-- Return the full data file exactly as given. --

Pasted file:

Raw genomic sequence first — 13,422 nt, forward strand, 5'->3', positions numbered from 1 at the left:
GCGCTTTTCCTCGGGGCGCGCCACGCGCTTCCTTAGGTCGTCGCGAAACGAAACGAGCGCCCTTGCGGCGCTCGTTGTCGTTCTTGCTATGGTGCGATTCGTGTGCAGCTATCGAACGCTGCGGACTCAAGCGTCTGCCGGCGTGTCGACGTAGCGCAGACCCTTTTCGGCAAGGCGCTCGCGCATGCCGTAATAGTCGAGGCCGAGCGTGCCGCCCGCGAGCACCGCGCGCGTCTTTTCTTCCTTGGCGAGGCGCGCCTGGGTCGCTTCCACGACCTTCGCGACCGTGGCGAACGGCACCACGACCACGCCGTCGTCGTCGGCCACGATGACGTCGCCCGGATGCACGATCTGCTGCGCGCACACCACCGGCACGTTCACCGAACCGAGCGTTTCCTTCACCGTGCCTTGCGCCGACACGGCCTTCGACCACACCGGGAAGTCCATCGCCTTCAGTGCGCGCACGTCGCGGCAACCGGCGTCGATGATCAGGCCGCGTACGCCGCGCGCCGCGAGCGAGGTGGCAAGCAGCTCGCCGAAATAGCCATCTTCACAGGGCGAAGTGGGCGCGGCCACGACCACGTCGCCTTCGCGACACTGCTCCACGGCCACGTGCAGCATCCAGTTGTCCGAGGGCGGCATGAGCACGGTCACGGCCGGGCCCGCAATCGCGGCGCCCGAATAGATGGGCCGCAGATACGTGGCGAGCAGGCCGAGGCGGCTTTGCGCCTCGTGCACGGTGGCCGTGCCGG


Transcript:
Raw genomic sequence first — 13,422 nt, forward strand, 5'->3', positions numbered from 1 at the left:
GCGCTTTTCCTCGGGGCGCGCCACGCGCTTCCTTAGGTCGTCGCGAAACGAAACGAGCGCCCTTGCGGCGCTCGTTGTCGTTCTTGCTATGGTGCGATTCGTGTGCAGCTATCGAACGCTGCGGACTCAAGCGTCTGCCGGCGTGTCGACGTAGCGCAGACCCTTTTCGGCAAGGCGCTCGCGCATGCCGTAATAGTCGAGGCCGAGCGTGCCGCCCGCGAGCACCGCGCGCGTCTTTTCTTCCTTGGCGAGGCGCGCCTGGGTCGCTTCCACGACCTTCGCGACCGTGGCGAACGGCACCACGACCACGCCGTCGTCGTCGGCCACGATGACGTCGCCCGGATGCACGATCTGCTGCGCGCACACCACCGGCACGTTCACCGAACCGAGCGTTTCCTTCACCGTGCCTTGCGCCGACACGGCCTTCGACCACACCGGGAAGTCCATCGCCTTCAGTGCGCGCACGTCGCGGCAACCGGCGTCGATGATCAGGCCGCGTACGCCGCGCGCCGCGAGCGAGGTGGCAAGCAGCTCGCCGAAATAGCCATCTTCACAGGGCGAAGTGGGCGCGGCCACGACCACGTCGCCTTCGCGACACTGCTCCACGGCCACGTGCAGCATCCAGTTGTCCGAGGGCGGCATGAGCACGGTCACGGCCGGGCCCGCAATCGCGGCGCCCGAATAGATGGGCCGCAGATACGTGGCGAGCAGGCCGAGGCGGCTTTGCGCCTCGTGCACGGTGGCCGTGCCGG